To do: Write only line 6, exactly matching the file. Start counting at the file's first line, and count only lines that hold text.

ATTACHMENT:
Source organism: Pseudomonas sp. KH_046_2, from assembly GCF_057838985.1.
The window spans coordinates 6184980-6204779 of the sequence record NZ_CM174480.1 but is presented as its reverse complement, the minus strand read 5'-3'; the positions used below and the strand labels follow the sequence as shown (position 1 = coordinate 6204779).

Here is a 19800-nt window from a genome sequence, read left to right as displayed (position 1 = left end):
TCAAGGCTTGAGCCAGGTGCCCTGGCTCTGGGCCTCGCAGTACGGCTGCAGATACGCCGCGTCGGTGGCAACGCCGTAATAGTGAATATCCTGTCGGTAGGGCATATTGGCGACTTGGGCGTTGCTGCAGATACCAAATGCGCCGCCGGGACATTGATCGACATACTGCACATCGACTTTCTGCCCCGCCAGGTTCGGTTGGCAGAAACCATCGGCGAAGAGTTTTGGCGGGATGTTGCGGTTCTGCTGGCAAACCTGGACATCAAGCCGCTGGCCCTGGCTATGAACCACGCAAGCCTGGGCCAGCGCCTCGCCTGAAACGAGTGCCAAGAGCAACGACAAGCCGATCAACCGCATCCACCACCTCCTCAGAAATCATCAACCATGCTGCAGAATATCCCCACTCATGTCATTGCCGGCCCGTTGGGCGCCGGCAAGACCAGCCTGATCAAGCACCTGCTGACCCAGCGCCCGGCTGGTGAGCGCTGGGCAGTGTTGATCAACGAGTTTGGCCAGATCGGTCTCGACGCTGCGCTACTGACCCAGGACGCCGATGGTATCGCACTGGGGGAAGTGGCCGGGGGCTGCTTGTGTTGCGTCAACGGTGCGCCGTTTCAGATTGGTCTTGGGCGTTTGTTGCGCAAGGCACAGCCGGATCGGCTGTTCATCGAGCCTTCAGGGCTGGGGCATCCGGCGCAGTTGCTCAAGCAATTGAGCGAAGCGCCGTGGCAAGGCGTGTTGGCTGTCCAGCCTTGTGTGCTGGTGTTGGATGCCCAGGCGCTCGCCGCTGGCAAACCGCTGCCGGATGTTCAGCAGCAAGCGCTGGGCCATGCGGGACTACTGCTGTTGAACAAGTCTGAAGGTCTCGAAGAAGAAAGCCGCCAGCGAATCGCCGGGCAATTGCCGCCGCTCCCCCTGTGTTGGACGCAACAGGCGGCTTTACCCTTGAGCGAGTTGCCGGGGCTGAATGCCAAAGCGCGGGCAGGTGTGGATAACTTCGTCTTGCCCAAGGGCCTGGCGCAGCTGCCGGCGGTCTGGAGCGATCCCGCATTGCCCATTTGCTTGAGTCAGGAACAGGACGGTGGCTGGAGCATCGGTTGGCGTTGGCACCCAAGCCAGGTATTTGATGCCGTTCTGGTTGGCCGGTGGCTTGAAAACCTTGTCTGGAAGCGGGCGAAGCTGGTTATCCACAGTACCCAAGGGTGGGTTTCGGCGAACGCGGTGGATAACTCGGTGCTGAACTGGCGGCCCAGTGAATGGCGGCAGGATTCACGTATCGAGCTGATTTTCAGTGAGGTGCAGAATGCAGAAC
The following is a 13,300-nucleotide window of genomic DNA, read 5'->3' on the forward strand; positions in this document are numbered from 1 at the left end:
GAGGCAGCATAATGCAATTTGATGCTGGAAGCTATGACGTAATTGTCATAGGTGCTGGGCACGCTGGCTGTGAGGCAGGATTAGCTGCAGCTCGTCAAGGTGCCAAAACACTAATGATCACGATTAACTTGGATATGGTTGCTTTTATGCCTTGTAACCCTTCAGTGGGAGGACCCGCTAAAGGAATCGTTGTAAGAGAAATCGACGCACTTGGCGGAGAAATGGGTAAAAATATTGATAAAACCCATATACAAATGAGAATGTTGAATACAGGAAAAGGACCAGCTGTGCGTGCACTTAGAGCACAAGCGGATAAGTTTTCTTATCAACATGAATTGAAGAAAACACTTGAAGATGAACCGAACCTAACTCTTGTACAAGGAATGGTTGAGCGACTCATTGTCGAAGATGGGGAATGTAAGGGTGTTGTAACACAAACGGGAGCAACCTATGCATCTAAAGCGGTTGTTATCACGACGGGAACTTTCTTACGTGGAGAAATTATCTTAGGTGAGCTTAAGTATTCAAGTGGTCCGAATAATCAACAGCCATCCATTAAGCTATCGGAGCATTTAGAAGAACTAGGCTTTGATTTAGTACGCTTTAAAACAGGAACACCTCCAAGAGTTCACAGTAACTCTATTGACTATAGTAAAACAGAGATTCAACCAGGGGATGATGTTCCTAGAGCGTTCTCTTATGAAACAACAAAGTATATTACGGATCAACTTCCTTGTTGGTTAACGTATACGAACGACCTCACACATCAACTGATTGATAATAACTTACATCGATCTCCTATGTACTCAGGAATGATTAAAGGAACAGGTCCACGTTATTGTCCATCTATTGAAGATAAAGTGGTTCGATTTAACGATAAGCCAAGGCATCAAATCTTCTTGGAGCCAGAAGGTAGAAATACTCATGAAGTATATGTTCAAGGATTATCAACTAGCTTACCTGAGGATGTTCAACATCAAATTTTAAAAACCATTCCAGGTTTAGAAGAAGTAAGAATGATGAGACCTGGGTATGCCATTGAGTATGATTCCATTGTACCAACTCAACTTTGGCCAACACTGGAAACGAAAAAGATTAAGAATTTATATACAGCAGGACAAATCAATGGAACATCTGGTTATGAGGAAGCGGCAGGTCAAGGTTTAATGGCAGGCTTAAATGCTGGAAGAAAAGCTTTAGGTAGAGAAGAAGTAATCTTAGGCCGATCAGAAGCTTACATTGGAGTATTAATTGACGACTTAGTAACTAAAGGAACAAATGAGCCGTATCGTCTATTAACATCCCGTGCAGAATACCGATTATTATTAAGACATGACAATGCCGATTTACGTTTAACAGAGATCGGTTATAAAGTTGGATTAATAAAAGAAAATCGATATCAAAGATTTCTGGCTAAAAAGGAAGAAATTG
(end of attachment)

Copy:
GAGGCAGCATAATGCAATTTGATGCTGGAAGCTATGACGTAATTGTCATAGGTGCTGGGCACGCTGGCTGTGAGGCAGGATTAGCTGCAGCTCGTCAAGGTGCCAAAACACTAATGATCACGATTAACTTGGATATGGTTGCTTTTATGCCTTGTAACCCTTCAGTGGGAGGACCCGCTAAAGGAATCGTTGTAAGAGAAATCGACGCACTTGGCGGAGAAATGGGTAAAAATATTGATAAAACCCATATACAAATGAGAATGTTGAATACAGGAAAAGGACCAGCTGTGCGTGCACTTAGAGCACAAGCGGATAAGTTTTCTTATCAACATGAATTGAAGAAAACACTTGAAGATGAACCGAACCTAACTCTTGTACAAGGAATGGTTGAGCGACTCATTGTCGAAGATGGGGAATGTAAGGGTGTTGTAACACAAACGGGAGCAACCTATGCATCTAAAGCGGTTGTTATCACGACGGGAACTTTCTTACGTGGAGAAATTATCTTAGGTGAGCTTAAGTATTCAAGTGGTCCGAATAATCAACAGCCATCCATTAAGCTATCGGAGCATTTAGAAGAACTAGGCTTTGATTTAGTACGCTTTAAAACAGGAACACCTCCAAGAGTTCACAGTAACTCTATTGACTATAGTAAAACAGAGATTCAACCAGGGGATGATGTTCCTAGAGCGTTCTCTTATGAAACAACAAAGTATATTACGGATCAACTTCCTTGTTGGTTAACGTATACGAACGACCTCACACATCAACTGATTGATAATAACTTACATCGATCTCCTATGTACTCAGGAATGATTAAAGGAACAGGTCCACGTTATTGTCCATCTATTGAAGATAAAGTGGTTCGATTTAACGATAAGCCAAGGCATCAAATCTTCTTGGAGCCAGAAGGTAGAAATACTCATGAAGTATATGTTCAAGGATTATCAACTAGCTTACCTGAGGATGTTCAACATCAAATTTTAAAAACCATTCCAGGTTTAGAAGAAGTAAGAATGATGAGACCTGGGTATGCCATTGAGTATGATTCCATTGTACCAACTCAACTTTGGCCAACACTGGAAACGAAAAAGATTAAGAATTTATATACAGCAGGACAAATCAATGGAACATCTGGTTATGAGGAAGCGGCAGGTCAAGGTTTAATGGCAGGCTTAAATGCTGGAAGAAAAGCTTTAGGTAGAGAAGAAGTAATCTTAGGCCGATCAGAAGCTTACATTGGAGTATTAATTGACGACTTAGTAACTAAAGGAACAAATGAGCCGTATCGTCTATTAACATCCCGTGCAGAATACCGATTATTATTAAGACATGACAATGCCGATTTACGTTTAACAGAGATCGGTTATAAAGTTGGATTAATAAAAGAAAATCGATATCAAAGATTTCTGGCTAAAAAGGAAGAAATTG